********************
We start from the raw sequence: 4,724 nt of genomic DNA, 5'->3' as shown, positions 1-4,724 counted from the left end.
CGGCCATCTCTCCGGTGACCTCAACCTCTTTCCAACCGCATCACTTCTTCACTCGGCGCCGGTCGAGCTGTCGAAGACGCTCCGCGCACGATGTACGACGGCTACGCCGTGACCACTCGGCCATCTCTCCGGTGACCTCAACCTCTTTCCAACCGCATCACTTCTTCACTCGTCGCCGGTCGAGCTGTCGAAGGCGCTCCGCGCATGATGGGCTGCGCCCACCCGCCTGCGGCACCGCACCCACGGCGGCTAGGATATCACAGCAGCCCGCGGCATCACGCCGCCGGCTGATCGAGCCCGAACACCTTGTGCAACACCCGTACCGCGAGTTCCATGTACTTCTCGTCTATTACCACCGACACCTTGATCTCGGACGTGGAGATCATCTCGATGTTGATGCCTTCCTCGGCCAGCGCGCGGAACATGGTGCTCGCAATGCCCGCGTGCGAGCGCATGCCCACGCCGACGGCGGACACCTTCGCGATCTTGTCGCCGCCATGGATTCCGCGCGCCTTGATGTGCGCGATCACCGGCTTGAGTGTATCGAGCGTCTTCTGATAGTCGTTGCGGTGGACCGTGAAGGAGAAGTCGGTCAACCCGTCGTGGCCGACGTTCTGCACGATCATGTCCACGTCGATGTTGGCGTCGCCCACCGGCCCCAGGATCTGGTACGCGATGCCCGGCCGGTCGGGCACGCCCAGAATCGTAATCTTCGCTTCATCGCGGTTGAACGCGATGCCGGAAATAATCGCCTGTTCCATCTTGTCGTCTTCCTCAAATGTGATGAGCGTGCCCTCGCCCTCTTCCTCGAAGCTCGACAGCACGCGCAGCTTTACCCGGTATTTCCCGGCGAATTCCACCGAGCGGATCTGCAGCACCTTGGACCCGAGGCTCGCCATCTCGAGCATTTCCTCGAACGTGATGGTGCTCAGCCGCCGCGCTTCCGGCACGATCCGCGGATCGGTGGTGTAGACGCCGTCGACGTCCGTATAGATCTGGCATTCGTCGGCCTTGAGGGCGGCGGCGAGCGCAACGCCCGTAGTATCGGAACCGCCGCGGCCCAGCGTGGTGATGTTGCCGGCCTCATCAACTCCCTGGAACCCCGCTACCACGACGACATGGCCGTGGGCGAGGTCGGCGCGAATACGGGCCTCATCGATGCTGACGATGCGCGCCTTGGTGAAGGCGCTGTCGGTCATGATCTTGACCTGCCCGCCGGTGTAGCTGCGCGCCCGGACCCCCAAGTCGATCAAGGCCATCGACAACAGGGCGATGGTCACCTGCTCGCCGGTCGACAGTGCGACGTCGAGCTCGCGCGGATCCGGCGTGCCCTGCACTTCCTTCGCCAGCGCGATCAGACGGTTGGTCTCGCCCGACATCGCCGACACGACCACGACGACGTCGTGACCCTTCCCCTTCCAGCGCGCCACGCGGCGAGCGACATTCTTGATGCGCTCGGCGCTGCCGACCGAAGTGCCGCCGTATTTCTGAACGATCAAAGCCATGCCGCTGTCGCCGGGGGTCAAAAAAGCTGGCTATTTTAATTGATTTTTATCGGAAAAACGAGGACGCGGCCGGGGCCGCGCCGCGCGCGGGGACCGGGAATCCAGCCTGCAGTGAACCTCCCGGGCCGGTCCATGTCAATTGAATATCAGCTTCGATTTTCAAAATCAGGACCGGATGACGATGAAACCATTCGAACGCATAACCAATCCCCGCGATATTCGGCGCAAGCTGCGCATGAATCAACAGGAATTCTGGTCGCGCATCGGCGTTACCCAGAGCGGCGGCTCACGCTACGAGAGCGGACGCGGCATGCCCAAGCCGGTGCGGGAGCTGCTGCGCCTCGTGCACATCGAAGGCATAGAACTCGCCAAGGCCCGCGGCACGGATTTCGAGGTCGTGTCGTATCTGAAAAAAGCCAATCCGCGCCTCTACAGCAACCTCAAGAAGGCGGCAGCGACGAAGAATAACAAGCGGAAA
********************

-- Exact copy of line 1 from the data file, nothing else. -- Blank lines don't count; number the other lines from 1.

We start from the raw sequence: 4,724 nt of genomic DNA, 5'->3' as shown, positions 1-4,724 counted from the left end.